Editor’s note: One in a series.
As an administrative assistant at First Church of the Nazarene, Kate McCullough seeks to be a wise steward on office expenses.
She e-mails nearly all church newsletters instead of mailing them. She prints documents on both sides of the paper.
“And when I’m done with a document, I just cut it up into pieces to use as a memo pad,” she said.
Steps that McCullough takes to cut church office costs are the same steps anyone can take to cut costs, whether the office is in the home, a college dormitory, a business or a major corporation.
“Saving money is really important for us because finances are tight, and it’s affecting everyone,” she said. “We print on both sides of the paper whenever we can, and we don’t throw away paper.”
One major cost cutter has been to e-mail the weekly church newsletter, she said. The church e-mails the newsletter to about 200 members, but still mails printed newsletters to 20 members.
“We save $26 a week on postage by not sending out the newsletter,” she said. “We also don’t have to print out labels, which is good because those can be pretty expensive.”
Paper isn’t the only office supply McCullough seeks to reuse. The church also sends its ink and toner cartridges out to be recycled at Cartridge World, located in the River City Plaza Shopping Center on West Shawnee Bypass.
Local Cartridge World owner Kelly Seratt said recycling and refilling ink and toner saves in two ways.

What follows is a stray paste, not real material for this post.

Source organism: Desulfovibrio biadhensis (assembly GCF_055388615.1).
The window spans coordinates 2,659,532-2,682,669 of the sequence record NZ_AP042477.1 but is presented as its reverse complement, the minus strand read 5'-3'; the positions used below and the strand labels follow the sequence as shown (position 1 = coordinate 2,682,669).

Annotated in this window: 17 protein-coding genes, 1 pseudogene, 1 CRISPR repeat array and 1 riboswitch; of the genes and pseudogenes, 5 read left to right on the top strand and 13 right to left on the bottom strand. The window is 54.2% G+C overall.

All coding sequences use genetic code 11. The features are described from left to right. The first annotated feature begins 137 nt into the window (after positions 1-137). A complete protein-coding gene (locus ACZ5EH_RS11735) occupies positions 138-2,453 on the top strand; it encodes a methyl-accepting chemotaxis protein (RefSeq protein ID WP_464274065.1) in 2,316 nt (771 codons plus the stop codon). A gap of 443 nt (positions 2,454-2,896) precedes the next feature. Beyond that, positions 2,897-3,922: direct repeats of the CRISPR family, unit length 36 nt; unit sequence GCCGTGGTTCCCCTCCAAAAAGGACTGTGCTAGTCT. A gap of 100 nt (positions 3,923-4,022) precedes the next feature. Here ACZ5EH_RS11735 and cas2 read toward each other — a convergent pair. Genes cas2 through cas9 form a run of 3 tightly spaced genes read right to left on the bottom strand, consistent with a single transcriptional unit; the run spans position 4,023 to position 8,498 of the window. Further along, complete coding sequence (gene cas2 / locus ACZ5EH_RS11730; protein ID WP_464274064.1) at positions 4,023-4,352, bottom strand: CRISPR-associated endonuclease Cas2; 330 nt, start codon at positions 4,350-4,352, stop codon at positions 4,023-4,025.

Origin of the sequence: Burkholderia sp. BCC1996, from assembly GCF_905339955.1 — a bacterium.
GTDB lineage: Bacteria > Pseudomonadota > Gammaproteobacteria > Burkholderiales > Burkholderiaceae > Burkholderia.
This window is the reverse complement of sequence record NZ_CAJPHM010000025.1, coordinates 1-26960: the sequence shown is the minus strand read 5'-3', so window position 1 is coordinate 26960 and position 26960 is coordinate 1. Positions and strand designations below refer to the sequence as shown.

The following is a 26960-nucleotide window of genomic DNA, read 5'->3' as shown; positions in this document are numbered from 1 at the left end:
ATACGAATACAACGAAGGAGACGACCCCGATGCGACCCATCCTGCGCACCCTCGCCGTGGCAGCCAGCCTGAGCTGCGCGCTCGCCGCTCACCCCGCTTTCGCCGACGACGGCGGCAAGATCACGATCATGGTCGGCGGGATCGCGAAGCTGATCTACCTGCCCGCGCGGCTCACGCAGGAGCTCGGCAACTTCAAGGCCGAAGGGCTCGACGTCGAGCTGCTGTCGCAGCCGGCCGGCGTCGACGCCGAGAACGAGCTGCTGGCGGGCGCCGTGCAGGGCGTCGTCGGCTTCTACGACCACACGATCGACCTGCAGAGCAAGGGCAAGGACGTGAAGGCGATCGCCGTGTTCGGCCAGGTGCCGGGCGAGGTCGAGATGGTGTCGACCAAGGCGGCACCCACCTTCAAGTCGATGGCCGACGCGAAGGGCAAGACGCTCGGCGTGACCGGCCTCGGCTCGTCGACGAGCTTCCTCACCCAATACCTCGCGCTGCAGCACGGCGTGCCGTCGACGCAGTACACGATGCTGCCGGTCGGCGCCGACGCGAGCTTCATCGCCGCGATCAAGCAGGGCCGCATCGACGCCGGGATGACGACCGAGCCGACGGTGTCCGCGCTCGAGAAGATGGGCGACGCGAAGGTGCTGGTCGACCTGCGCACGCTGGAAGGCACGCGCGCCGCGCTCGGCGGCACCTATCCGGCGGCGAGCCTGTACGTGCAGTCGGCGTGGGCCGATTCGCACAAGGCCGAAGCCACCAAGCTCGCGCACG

“The first reason they come is that it saves significantly in costs,” she said.
It also saves the environment, she said.
A media release for Cartridge World, which also has a store in Tahlequah, said more than 350 million ink cartridges are discarded in landfills each year.
“By reusing a toner cartridge, you save approximately a gallon of oil,” the press release said. “Every remanufactured cartridge saves nearly three and a half pounds of solid waste from being deposited into landfills.”
Seratt said nearly any type or brand of cartridge can be recycled, including Canon, Lexmark, Hewlett-Packard.
Certified Public Accountant Judy Hoffman said sending her cartridges away to be refilled “costs about half as much as buying them.”
She said she sends her cartridges to former Muskogee resident Bernie Susman, who has a business in Tulsa.
“I trust him,” she said.
Office savings aren’t just found in printers and paper.
“I watch ads for coupons and rewards I get,” Hoffman said.
McCullough said the church saves telephone costs by hooking its line through the Internet. A system known as Voice over Internet Protocol (VoIP) allows users to make phone calls by using a broadband Internet connection instead of a regular “land line” phone.
Eight ways to save office expenses
1. Turn off equipment, including computers, printers and copiers, when not in use.
2. Encourage communication by e-mail or orally.
3. Save memos to the computer desktop to avoid printing.
4. Print on both sides of paper.
5. Turn used paper into scrap paper.
6. Recycle toner and ink cartridges.
7. Take advantage of coupons and rebates from office suppliers.
8. If you can wait that long, take advantage of back to school sales.
Sources: frugalmoms.com, Kate McCullough, frugaldad.com
Editor’s note: One in a series.